Over the following years, Uncle Manning formed a plan. With his background in biology and education, he envisioned a science and cultural program that could provide a supportive learning environment for Hawai’i’s at-risk and high-risk students. One day he asked some local students struggling in school: “If you could build any kind of school, what would it look like?” They said they’d want a school that’s hands-on, in-the-field, with subjects that addressed real-world issues that they could relate to,” says Manning.
In both NALU Studies and PaCES, students now learn outdoors in the hiking up into mountains, through streams, into lo’i (Hawaiian taro patches), at Hawaiian fishponds, and out to the coral reefs, all the while collecting real-life scientific and environmental data with their own hands. One of the greatest parts: these students then take their findings back to a lab where they can analyze and document their data and then share it with federal and state agencies. They’re out there in the field as the PaCES students envisioned. They even sometimes wear the scientist’s white coats while in the labs! They’re actual scientists! “They come to us as struggling students and leave the program as high school and college graduates who can mentor others,” says Uncle Manning.
As with all great things achieved, it takes great support from others. “I feel very fortunate to have the support of an extremely dedicated team and a number of generous funders including Pam Omidyar and the Omidyar Ohana Fund at the Hawaii Community Foundation, the Harold K. L. Castle Foundation, the Atherton Foundation, the NOAA BWET Hawaii program, Healy Foundation, Hayashi Foundation, Saltchuk, and many more. Through this combined effort, we help our Hawai’i at-risk youth become the responsible community leaders we know they can truly be,” says Manning.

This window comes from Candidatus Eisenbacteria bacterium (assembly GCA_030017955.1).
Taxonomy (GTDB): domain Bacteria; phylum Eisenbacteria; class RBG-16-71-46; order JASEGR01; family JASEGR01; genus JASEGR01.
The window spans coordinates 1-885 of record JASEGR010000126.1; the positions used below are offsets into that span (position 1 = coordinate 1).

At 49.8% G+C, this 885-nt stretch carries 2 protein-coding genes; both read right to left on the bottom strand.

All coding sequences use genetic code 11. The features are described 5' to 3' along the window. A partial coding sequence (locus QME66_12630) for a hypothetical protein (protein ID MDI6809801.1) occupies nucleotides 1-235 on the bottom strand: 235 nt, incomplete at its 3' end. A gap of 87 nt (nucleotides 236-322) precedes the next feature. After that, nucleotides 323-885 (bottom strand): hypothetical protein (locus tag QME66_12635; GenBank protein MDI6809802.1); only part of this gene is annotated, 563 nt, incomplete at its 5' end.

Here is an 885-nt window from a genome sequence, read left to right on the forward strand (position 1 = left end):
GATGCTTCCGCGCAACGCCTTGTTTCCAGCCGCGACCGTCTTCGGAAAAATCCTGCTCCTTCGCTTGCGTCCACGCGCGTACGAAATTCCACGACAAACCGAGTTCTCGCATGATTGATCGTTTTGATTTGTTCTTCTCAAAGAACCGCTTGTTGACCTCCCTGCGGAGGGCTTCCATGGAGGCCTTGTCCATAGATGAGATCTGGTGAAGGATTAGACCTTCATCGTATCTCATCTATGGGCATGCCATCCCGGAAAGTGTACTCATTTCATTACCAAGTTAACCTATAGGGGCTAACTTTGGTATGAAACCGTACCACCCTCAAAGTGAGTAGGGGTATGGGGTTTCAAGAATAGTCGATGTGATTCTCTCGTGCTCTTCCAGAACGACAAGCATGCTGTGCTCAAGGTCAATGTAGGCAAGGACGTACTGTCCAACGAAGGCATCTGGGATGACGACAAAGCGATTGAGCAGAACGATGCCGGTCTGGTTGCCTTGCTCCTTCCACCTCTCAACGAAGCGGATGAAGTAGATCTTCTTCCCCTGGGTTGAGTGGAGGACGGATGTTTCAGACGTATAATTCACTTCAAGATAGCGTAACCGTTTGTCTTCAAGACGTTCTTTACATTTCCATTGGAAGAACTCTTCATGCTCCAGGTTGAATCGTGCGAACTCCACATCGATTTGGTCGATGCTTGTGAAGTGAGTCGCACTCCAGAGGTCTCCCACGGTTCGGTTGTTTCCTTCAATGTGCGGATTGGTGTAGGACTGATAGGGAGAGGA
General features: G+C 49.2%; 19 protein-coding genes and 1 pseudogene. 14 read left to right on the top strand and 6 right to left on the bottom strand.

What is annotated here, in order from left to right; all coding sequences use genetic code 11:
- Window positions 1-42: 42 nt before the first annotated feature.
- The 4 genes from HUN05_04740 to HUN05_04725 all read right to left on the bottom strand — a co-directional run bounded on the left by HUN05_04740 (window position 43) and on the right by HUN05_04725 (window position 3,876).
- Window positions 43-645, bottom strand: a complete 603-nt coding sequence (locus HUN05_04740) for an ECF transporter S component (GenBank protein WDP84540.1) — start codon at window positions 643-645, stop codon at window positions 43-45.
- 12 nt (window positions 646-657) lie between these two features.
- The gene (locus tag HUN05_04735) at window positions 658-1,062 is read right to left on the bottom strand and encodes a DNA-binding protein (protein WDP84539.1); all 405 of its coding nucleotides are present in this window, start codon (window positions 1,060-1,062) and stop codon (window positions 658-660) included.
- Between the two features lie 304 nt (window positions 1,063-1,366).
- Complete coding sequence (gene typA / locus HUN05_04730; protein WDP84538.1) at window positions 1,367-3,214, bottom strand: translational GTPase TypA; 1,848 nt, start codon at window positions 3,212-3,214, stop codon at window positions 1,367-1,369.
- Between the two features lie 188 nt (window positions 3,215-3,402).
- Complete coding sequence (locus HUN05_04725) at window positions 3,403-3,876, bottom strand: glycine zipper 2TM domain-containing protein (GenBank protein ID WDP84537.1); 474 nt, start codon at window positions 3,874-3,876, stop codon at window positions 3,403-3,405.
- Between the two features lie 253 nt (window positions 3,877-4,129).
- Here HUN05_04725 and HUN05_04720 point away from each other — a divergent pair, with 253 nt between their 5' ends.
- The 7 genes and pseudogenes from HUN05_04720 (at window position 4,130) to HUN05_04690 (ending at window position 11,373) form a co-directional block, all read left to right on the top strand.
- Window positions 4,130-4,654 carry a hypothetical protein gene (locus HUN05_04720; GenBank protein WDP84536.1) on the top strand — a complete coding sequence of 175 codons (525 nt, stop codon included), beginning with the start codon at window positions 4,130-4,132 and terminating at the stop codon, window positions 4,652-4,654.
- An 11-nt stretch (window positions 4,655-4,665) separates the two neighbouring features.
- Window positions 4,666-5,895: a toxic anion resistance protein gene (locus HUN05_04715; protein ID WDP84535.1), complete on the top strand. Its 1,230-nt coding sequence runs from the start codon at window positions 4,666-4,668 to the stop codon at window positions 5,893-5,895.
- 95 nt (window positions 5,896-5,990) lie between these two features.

“There’s a genius and brilliance in all of us, and an ability to persevere through all of our greatest challenges, and these challenges only strengthen who we are and who we will become,” Manning affirms. Sometimes this ability sits latent until there’s an opportunity to draw it out. “As human beings, we have a responsibility to model good behavior and care for each other.”
To learn more about NALU Studies go to https://www.thepaf.org/nalustudies
Renée Tillotson, Director, founded Still & Moving Center to share mindful movement arts from around the globe. Her inspiration comes from the Joy and moving meditation she experiences in the practice of Nia, and from the lifelong learning she’s gained at the Institute of World Culture in Santa Barbara, California. Engaged in a life-long spiritual quest, Renée assembles the Still & Moving Center Almanac each year, filled with inspirational quotes by everyone from the Dalai Lama to Dolly Parton. Still & Moving Center aspires to serve the community, support the Earth and its creatures, and always be filled with laughter and friendship!
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This post is also available in: 日本語 (Japanese)